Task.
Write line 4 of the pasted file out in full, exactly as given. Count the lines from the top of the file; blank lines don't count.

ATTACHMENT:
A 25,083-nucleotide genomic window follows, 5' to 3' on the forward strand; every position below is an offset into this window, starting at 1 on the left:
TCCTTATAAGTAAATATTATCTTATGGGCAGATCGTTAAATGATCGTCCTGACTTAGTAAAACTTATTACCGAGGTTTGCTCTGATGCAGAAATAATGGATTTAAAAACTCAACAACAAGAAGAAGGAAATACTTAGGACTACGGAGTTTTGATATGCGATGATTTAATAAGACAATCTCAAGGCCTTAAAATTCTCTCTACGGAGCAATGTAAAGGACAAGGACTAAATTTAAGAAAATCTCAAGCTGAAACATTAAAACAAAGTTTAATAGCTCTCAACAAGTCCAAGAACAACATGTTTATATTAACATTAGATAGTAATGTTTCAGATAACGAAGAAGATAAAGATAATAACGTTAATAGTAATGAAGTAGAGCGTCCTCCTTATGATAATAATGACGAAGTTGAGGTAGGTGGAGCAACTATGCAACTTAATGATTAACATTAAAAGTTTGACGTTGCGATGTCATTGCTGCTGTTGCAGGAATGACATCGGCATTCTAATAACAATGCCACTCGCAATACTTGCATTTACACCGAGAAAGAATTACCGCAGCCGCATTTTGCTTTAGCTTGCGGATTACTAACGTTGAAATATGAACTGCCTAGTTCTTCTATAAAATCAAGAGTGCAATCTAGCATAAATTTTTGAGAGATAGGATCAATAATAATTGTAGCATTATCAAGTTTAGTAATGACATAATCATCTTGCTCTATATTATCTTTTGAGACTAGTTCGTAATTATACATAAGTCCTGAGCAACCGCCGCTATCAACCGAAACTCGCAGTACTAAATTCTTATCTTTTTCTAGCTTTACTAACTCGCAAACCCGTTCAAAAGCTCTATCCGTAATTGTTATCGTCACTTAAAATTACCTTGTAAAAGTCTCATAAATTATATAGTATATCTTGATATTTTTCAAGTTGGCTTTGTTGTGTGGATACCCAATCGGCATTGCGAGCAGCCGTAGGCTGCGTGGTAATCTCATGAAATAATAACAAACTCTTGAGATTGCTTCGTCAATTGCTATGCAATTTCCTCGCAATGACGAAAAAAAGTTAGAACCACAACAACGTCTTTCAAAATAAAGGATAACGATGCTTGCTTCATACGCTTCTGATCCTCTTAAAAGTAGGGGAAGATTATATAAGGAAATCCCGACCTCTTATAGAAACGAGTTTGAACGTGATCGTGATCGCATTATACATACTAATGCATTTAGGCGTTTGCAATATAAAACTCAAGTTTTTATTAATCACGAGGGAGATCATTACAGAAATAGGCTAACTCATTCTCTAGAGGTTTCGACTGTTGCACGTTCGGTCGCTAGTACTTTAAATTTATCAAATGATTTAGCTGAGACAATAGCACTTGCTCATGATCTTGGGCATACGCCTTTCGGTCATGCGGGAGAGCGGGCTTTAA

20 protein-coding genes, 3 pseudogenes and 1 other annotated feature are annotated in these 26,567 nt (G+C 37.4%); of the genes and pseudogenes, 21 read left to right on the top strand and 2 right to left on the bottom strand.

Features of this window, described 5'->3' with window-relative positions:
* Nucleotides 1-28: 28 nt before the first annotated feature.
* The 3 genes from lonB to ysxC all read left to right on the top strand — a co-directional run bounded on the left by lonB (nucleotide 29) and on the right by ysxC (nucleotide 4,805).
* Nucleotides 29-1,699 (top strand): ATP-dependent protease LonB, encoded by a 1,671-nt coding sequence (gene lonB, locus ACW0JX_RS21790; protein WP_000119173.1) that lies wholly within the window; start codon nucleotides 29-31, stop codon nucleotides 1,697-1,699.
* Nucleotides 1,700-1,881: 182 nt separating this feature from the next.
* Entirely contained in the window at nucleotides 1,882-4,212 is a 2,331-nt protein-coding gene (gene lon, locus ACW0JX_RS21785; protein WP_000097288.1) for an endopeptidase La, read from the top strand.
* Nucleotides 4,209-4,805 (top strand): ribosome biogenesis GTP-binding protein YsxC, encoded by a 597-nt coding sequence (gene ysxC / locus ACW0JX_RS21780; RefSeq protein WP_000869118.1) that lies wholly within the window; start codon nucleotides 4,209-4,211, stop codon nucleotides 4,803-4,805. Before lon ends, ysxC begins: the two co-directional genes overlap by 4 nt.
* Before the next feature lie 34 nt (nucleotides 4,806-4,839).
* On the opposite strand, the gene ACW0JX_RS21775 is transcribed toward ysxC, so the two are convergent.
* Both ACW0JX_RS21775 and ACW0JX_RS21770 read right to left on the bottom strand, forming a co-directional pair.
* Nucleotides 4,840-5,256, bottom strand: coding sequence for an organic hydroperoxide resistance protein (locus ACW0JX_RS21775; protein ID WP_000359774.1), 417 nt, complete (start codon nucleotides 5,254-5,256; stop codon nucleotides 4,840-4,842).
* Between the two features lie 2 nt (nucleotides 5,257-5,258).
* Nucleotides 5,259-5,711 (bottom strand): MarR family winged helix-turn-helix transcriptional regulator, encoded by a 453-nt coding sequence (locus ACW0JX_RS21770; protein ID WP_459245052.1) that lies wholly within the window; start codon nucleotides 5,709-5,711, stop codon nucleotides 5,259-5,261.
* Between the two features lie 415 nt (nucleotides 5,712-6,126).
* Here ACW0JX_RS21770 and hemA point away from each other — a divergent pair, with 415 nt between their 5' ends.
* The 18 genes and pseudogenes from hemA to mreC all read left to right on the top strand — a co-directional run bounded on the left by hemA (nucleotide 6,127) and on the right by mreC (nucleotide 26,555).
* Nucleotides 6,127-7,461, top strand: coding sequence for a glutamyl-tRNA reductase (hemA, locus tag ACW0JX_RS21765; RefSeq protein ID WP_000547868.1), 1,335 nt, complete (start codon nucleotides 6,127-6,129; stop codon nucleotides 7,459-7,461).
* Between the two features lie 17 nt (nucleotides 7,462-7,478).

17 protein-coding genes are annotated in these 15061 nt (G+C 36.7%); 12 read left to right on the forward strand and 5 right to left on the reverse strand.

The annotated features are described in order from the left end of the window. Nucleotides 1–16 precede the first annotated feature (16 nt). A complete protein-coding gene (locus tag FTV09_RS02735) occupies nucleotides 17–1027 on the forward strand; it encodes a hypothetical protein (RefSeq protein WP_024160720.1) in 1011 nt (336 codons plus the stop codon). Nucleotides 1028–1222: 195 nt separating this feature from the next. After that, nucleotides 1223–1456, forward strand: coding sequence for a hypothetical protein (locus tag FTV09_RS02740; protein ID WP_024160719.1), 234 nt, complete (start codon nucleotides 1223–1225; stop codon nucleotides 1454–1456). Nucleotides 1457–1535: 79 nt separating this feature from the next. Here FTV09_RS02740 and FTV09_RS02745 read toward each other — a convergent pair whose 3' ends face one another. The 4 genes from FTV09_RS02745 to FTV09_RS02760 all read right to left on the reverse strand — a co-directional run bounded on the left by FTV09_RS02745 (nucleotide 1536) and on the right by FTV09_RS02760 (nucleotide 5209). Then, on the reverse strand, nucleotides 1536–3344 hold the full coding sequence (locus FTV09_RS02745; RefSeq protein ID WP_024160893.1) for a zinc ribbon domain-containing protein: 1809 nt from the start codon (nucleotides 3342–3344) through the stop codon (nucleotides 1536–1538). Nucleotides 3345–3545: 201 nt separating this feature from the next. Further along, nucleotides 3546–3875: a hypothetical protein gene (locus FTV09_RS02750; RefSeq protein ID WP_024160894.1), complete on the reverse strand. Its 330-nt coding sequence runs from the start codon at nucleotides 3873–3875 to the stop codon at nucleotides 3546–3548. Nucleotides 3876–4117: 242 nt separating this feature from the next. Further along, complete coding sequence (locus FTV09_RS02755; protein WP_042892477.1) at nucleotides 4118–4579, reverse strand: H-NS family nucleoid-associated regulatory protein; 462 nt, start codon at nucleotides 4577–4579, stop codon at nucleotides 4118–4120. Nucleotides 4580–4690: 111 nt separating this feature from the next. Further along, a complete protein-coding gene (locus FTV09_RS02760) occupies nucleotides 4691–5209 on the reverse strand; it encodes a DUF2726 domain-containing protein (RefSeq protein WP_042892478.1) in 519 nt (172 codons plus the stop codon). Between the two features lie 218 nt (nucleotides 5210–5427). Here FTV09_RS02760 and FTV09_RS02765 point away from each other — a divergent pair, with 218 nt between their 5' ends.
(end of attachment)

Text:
Features of this window, described 5'->3' with window-relative positions: